Following the signing of the Polish-Russian Military Agreement on August 14, 1941, a Polish Army on Soviet soil was born. The first commander, General Michał Tokarzewski, began the task of forming this army in the Soviet town of Tockoje on August 17. The commander chosen by General Władysław Sikorski to ultimately lead the new army, General Władysław Anders, had been just released from the Lubyanka prison in Moscow, on August 4, and did not issue his first orders or announce his appointment as commander until August 22.
This army would grow over the following two years and provide the bulk of the units and troops of the Polish II Corps.
The Polish II Corps was created in 1943 from various units fighting alongside the Allies in all theatres of war. The 3rd Carpathian Division was formed in Middle East from smaller Polish units fighting in Egypt and Tobruk, as well as the Polish Army in the East that was evacuated from the USSR through the Persian Corridor. Its creation was based on British Army Act of 1940 that allowed the allied units of the exiled government of Poland to be grouped on one theatre of war. However, the British command never agreed to incorporate the exiled Polish Air Force into the Corps.
In 1944 the Corps was transferred from Egypt to Italy, where it became an independent part of the British Eighth Army under General Oliver Leese. During 1944-1945 the Corps fought with distinction in the Italian campaign, most notably during the fourth and final Battle of Monte Cassino, the battle of Ancona during Operation Olive (the fighting on the Gothic Line in September 1944) and the Bologna during the Allies' final offensive in Italy in March 1945.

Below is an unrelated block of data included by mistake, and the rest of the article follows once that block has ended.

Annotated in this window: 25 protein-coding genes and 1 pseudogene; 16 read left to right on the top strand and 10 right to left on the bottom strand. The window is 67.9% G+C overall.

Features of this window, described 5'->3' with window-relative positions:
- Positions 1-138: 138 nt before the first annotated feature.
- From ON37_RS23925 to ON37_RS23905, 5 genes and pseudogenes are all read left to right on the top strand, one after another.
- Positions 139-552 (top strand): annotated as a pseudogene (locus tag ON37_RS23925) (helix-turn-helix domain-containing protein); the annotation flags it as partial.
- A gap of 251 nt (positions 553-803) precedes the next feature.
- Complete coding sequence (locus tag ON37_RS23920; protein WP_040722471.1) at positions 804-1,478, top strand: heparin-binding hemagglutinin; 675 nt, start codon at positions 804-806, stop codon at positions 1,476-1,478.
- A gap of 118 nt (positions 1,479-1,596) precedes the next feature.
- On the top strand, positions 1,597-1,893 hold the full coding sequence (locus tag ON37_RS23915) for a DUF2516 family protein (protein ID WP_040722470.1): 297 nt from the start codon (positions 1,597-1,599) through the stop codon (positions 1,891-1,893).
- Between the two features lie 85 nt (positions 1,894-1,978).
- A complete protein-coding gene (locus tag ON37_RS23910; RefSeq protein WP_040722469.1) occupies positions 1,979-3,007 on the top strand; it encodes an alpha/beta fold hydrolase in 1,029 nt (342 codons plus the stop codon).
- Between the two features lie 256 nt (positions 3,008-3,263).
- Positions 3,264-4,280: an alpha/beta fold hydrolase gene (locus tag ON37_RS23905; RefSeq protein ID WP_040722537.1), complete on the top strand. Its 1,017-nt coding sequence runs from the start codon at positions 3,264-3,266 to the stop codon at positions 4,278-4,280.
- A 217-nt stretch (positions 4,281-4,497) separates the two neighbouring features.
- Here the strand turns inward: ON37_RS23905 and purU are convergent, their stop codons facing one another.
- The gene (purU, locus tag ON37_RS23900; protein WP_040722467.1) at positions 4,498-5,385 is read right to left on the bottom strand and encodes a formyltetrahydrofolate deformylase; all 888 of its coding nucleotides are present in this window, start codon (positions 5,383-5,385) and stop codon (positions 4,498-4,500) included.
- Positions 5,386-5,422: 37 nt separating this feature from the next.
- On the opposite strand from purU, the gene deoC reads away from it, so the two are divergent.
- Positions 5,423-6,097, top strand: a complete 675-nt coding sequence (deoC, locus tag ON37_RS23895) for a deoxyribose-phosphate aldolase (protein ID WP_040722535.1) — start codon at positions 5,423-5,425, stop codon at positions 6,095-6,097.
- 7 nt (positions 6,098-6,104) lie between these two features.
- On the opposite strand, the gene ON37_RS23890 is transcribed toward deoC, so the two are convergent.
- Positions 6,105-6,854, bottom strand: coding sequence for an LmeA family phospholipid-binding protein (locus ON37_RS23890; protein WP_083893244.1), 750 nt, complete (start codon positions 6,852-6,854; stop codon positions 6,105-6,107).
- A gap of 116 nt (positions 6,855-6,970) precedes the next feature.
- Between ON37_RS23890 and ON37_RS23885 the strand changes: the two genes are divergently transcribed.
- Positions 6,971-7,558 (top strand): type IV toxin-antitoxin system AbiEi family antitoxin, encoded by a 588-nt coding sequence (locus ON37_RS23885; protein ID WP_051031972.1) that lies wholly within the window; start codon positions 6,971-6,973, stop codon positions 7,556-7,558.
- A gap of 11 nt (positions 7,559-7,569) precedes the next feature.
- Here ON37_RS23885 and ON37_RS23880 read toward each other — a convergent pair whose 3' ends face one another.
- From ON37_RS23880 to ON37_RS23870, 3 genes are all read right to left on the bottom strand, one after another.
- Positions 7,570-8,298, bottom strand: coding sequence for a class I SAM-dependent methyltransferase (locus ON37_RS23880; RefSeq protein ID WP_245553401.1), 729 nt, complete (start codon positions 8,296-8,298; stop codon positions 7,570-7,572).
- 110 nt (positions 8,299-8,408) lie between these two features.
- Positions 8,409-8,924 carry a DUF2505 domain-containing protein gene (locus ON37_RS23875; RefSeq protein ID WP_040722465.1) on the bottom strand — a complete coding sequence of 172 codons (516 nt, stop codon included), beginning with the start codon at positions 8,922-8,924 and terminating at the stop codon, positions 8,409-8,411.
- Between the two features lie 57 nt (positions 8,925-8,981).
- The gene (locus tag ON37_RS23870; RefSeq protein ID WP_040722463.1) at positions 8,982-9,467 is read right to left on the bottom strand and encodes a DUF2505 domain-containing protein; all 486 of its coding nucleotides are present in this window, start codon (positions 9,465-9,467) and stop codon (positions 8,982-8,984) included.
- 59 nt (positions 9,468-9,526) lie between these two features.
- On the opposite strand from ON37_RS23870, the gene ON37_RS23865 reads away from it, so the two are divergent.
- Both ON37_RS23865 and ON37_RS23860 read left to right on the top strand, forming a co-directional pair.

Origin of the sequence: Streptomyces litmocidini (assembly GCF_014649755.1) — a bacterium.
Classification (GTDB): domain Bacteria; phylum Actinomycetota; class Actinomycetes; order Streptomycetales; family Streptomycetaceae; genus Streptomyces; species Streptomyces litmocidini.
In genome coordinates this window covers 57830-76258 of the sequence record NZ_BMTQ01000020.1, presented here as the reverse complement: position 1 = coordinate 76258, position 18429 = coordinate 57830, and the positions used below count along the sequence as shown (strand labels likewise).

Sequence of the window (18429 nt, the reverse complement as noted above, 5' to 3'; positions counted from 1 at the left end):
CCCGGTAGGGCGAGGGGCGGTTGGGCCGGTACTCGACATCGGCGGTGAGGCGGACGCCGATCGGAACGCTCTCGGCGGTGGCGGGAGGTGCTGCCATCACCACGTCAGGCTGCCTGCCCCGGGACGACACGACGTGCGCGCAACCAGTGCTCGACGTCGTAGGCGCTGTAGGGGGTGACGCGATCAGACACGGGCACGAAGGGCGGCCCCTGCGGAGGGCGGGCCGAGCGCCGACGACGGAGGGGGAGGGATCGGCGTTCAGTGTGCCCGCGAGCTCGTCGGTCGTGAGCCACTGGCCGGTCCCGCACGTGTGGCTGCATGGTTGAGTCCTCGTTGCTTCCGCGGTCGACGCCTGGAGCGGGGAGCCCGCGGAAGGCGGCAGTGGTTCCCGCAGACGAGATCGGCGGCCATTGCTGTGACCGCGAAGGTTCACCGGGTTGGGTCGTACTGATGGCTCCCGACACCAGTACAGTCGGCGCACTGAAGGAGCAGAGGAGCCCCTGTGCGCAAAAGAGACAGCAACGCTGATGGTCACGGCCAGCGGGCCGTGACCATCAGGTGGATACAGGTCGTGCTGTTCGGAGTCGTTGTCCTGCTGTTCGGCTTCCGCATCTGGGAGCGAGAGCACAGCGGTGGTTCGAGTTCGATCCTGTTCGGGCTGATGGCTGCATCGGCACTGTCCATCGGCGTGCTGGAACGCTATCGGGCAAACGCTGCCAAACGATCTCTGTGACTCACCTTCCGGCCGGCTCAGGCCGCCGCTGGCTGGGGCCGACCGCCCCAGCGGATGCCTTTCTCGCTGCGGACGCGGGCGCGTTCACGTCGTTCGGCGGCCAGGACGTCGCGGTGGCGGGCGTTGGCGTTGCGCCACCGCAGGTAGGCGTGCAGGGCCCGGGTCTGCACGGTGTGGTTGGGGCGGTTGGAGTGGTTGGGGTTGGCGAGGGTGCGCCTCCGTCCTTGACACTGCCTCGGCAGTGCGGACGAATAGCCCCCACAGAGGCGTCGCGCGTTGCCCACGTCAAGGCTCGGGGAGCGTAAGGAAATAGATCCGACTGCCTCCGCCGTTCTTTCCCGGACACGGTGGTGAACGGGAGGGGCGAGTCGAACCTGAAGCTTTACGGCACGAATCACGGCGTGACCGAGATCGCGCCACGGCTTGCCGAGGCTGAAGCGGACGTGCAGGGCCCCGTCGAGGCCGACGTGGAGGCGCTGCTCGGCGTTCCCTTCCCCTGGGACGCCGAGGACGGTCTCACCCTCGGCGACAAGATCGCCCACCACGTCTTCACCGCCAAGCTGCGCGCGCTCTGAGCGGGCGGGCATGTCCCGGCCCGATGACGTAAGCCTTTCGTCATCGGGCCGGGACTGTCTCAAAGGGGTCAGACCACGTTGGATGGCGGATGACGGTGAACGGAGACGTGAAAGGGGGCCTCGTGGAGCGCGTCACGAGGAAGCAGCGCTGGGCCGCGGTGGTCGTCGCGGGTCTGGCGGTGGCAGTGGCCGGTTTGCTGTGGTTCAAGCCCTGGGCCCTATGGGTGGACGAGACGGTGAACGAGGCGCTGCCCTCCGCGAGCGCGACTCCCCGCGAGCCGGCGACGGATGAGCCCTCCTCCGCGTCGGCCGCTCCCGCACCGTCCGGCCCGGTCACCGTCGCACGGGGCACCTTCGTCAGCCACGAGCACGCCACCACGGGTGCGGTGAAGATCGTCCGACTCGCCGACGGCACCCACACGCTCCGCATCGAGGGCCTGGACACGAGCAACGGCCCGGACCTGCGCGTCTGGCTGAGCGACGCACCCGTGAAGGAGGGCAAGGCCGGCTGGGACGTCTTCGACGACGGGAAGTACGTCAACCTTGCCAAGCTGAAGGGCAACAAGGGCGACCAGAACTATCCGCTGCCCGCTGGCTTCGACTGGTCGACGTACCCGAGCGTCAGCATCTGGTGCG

In 1944 it numbered about 50,000 soldiers. During the three subsequent battles the Corps suffered heavy losses (in the final stage of the Battle of Monte Cassino even the support units were mobilised and used in combat) and it was suggested to Gen. Anders that he withdraw his units. However, since the Soviet Union broke diplomatic relations with the Polish government and no Poles were allowed out of the USSR, Anders believed that the only source of recruits was ahead - in German POW camps and concentration camps.
By 1945 new units were added composed mostly from freed POWs and Poles forced to join the Wehrmacht, increasing the amount of soldiers to approximately 75,000; approximately 20,000 of them were transferred to other Polish units fighting in the West. After the war the divisions of the Corps were used in Italy until 1946, when they were transported to Britain and demobilised. The majority of soldiers remained in exile.
The main bulk of the soldiers were from the eastern voivodeships of pre-war Poland. Although the majority of them were ethnic Poles, there were also members of other nationalities who joined the units of II Corps, most notably Jews, Belarusians and Ukrainians. After being relocated to Palestine, the Corps faced the problem of increased rate of desertions by Jewish soldiers, most of whom defected en masse to the Haganah. The most noted among them was Menachem Begin, the future Prime Minister of Israel. General Anders decided not to prosecute the deserters.
The armament was as follows: